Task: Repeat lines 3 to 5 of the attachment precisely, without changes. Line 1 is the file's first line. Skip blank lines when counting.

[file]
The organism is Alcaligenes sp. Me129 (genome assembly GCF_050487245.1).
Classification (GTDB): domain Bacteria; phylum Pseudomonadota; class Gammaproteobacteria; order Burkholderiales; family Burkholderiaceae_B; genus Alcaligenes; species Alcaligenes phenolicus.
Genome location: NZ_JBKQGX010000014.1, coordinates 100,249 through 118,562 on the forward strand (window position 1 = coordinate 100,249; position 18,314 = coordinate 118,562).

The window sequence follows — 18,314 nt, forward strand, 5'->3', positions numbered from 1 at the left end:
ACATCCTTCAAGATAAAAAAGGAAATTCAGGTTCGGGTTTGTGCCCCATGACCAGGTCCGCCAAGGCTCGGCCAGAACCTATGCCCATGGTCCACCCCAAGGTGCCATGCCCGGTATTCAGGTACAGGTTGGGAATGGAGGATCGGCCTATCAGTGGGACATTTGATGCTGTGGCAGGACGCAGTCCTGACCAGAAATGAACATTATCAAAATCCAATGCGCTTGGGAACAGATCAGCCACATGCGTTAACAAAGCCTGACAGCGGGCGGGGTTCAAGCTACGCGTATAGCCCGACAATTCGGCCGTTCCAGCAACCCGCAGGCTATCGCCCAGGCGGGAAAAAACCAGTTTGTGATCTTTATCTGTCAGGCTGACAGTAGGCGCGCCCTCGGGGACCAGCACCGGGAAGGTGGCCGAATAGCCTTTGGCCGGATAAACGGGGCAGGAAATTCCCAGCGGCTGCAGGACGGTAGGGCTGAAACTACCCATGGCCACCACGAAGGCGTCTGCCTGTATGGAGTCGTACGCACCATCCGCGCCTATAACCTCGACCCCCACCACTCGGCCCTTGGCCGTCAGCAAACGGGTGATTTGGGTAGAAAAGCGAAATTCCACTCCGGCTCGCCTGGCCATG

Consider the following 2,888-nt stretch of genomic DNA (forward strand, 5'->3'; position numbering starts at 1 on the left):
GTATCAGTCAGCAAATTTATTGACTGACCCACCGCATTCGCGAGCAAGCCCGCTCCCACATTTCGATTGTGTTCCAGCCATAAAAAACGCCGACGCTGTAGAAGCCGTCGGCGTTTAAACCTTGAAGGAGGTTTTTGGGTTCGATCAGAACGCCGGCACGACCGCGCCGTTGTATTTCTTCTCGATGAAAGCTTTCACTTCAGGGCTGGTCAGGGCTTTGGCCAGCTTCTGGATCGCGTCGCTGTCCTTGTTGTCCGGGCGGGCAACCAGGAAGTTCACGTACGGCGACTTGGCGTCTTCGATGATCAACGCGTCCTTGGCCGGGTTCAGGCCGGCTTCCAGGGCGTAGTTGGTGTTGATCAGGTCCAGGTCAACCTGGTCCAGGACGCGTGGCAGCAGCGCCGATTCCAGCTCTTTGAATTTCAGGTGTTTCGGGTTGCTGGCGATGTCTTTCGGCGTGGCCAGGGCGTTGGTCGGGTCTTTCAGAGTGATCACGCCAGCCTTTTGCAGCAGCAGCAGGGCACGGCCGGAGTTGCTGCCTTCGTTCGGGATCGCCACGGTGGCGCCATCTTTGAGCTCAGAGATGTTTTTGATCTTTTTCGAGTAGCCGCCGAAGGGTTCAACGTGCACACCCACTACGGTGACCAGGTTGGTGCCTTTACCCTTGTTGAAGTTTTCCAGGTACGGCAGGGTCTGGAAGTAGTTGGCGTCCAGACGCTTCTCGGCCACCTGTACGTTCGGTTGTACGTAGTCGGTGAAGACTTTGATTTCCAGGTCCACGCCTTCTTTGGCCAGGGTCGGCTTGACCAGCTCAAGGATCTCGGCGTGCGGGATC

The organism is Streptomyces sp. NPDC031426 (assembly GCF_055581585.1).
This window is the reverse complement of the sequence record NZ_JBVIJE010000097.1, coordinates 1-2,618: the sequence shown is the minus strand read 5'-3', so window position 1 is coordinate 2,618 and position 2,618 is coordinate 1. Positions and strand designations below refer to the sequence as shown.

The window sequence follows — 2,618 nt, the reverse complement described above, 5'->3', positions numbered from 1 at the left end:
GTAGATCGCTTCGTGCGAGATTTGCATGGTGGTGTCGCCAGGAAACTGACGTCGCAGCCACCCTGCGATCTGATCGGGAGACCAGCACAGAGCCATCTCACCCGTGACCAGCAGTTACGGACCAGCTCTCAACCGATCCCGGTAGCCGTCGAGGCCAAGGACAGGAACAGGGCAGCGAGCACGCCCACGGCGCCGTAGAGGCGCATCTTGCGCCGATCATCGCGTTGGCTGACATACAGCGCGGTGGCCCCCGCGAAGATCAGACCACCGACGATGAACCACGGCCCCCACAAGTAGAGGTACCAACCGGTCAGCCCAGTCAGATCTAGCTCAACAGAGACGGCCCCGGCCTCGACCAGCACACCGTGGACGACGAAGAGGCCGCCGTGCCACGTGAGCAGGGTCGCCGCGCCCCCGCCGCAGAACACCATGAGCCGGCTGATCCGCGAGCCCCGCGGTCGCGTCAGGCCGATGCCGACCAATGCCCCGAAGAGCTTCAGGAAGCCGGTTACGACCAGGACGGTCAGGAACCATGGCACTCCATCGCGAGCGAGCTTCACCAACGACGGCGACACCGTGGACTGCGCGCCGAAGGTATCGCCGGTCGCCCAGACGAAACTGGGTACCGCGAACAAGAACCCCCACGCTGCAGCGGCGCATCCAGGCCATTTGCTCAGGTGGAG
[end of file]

Genome location: NZ_JBKQGX010000014.1, coordinates 100,249 through 118,562 on the forward strand (window position 1 = coordinate 100,249; position 18,314 = coordinate 118,562).

The window sequence follows — 18,314 nt, forward strand, 5'->3', positions numbered from 1 at the left end:
ACATCCTTCAAGATAAAAAAGGAAATTCAGGTTCGGGTTTGTGCCCCATGACCAGGTCCGCCAAGGCTCGGCCAGAACCTATGCCCATGGTCCACCCCAAGGTGCCATGCCCGGTATTCAGGTACAGGTTGGGAATGGAGGATCGGCCTATCAGTGGGACATTTGATGCTGTGGCAGGACGCAGTCCTGACCAGAAATGAACATTATCAAAATCCAATGCGCTTGGGAACAGATCAGCCACATGCGTTAACAAAGCCTGACAGCGGGCGGGGTTCAAGCTACGCGTATAGCCCGACAATTCGGCCGTTCCAGCAACCCGCAGGCTATCGCCCAGGCGGGAAAAAACCAGTTTGTGATCTTTATCTGTCAGGCTGACAGTAGGCGCGCCCTCGGGGACCAGCACCGGGAAGGTGGCCGAATAGCCTTTGGCCGGATAAACGGGGCAGGAAATTCCCAGCGGCTGCAGGACGGTAGGGCTGAAACTACCCATGGCCACCACGAAGGCGTCTGCCTGTATGGAGTCGTACGCACCATCCGCGCCTATAACCTCGACCCCCACCACTCGGCCCTTGGCCGTCAGCAAACGGGTGATTTGGGTAGAAAAGCGAAATTCCACTCCGGCTCGCCTGGCCATG